“I don’t expect to jump to the majors as a replacement player,” he said, echoing the view of several players in his category. “I’d much prefer a minor league contract so that I’d have the opportunity to develop for a couple of years and possibly reach the big leagues legitimately.”


Officials of the players’ union privately believe that replacement games will never take place. They say the 28 teams will never find 896 players capable of playing even on a sandlot variety replacement team and that the owners will return to serious collective bargaining in late February or early March after getting a spring feel for the poor quality of the replacement players.

“I have a feeling that this is just a way to get the two sides back to the table,” said former Minnesota pitcher Jay Pettibone at the Angel tryout Saturday night.

Pettibone, a former Chapman College pitcher, was 0-4 with the Twins in 1983. He is 37, the father of boys 2 and 4, and a U.S. Treasury agent who lives in Yorba Linda and works in Riverside. Colleagues had been encouraging Pettibone to give it a try again, and his arm had felt good, he said, while throwing occasionally in weekend leagues.

“It’s a part of my life that my family knows about but wasn’t really a part of,” Pettibone said of professional baseball. “I thought it would be fun if my boys could see me pitch.”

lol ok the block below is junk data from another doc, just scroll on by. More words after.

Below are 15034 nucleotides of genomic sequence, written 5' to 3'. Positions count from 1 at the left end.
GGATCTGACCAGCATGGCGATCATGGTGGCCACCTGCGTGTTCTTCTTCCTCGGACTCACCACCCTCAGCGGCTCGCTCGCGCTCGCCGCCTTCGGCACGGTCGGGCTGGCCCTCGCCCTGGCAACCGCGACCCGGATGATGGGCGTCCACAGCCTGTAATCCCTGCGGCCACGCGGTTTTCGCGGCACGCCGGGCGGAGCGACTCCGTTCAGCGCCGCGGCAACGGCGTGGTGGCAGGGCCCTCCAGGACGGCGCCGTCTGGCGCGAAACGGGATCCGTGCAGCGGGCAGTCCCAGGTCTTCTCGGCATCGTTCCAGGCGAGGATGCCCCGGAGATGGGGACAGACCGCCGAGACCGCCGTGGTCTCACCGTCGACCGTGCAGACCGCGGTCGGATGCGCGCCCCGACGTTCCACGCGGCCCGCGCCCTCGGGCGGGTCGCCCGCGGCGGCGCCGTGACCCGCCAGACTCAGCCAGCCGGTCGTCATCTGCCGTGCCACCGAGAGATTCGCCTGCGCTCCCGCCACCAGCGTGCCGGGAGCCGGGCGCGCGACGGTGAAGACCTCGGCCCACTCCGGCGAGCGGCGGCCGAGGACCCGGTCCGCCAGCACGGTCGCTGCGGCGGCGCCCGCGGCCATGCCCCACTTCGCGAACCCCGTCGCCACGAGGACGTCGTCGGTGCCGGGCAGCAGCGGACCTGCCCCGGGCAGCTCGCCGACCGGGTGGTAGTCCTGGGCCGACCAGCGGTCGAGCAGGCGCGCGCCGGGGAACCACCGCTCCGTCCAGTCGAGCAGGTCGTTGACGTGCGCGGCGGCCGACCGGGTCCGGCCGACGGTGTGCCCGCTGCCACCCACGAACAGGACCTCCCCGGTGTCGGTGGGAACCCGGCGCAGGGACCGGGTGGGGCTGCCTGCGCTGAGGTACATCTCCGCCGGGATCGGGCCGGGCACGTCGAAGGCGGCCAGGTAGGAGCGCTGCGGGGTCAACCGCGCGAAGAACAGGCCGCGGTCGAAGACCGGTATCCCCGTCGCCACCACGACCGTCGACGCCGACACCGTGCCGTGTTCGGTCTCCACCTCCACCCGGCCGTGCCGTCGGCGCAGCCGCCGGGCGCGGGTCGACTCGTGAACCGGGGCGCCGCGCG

Pettibone wasn’t offered a contract, but the feeling seemed to be there aren’t any losers in the tryout scenario, that replacement teams or not, it’s a public relations concept worth repeating and expanding in future years.

“I met a lot of incredibly gracious people who said they just wanted a chance and thanked us for the opportunity,” Toronto scout John Cole said.

Tim Wilken, a special-assignment scout in charge of the Blue Jays’ two weekend camps, pointed out that there are always players who slip through the scouting net. He said there are 43 U.S. citizens on major league rosters who weren’t drafted.

“I don’t think anyone can predict what the replacement teams will be like, if it goes that far,” Wilken said.


“I’m certain that the level won’t be what we’re familiar with, but I’m an underdog kind of guy and kind of like this process. There’s a little of Walter Mitty in all of us.”

Some of the snapshots would have been worthy of “America’s Funniest Videos,” but Angel scout Ingalls said, “I don’t look down on any of these people. It takes a lot of courage to go under the microscope. We’ve all had the dream. That’s what keeps the game going.

“I mean, we had almost a thousand people out here Friday night. That’s stunning. I was blown away when I heard we were expecting 400 to 600. It just shows how popular the game is, no matter what anybody does to it.”